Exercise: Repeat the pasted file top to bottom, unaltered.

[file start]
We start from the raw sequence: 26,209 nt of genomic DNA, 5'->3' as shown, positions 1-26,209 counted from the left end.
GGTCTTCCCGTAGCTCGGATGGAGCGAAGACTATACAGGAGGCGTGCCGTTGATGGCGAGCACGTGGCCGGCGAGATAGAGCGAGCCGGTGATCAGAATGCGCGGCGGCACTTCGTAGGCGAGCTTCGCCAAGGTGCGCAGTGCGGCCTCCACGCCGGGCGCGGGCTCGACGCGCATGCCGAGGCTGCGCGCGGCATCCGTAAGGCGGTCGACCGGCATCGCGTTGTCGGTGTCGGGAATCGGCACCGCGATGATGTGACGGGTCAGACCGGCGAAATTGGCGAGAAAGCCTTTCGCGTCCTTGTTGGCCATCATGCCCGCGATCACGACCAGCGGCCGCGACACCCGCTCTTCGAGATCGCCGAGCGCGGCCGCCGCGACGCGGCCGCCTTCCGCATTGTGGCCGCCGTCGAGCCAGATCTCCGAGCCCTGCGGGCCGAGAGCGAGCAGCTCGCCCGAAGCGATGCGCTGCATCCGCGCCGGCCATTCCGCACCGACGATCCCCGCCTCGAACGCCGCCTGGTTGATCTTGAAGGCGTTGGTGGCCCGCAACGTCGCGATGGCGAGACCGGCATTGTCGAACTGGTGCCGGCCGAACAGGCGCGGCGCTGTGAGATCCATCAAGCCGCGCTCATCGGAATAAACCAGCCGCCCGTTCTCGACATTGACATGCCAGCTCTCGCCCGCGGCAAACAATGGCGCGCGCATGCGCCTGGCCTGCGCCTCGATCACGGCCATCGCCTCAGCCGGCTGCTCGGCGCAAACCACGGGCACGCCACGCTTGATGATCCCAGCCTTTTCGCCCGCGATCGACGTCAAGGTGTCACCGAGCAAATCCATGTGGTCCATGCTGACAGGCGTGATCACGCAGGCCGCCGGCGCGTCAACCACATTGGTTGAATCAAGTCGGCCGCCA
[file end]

We start from the raw sequence: 26,209 nt of genomic DNA, 5'->3' as shown, positions 1-26,209 counted from the left end.
GGTCTTCCCGTAGCTCGGATGGAGCGAAGACTATACAGGAGGCGTGCCGTTGATGGCGAGCACGTGGCCGGCGAGATAGAGCGAGCCGGTGATCAGAATGCGCGGCGGCACTTCGTAGGCGAGCTTCGCCAAGGTGCGCAGTGCGGCCTCCACGCCGGGCGCGGGCTCGACGCGCATGCCGAGGCTGCGCGCGGCATCCGTAAGGCGGTCGACCGGCATCGCGTTGTCGGTGTCGGGAATCGGCACCGCGATGATGTGACGGGTCAGACCGGCGAAATTGGCGAGAAAGCCTTTCGCGTCCTTGTTGGCCATCATGCCCGCGATCACGACCAGCGGCCGCGACACCCGCTCTTCGAGATCGCCGAGCGCGGCCGCCGCGACGCGGCCGCCTTCCGCATTGTGGCCGCCGTCGAGCCAGATCTCCGAGCCCTGCGGGCCGAGAGCGAGCAGCTCGCCCGAAGCGATGCGCTGCATCCGCGCCGGCCATTCCGCACCGACGATCCCCGCCTCGAACGCCGCCTGGTTGATCTTGAAGGCGTTGGTGGCCCGCAACGTCGCGATGGCGAGACCGGCATTGTCGAACTGGTGCCGGCCGAACAGGCGCGGCGCTGTGAGATCCATCAAGCCGCGCTCATCGGAATAAACCAGCCGCCCGTTCTCGACATTGACATGCCAGCTCTCGCCCGCGGCAAACAATGGCGCGCGCATGCGCCTGGCCTGCGCCTCGATCACGGCCATCGCCTCAGCCGGCTGCTCGGCGCAAACCACGGGCACGCCACGCTTGATGATCCCAGCCTTTTCGCCCGCGATCGACGTCAAGGTGTCACCGAGCAAATCCATGTGGTCCATGCTGACAGGCGTGATCACGCAGGCCGCCGGCGCGTCAACCACATTGGTTGAATCAAGTCGGCCGCCA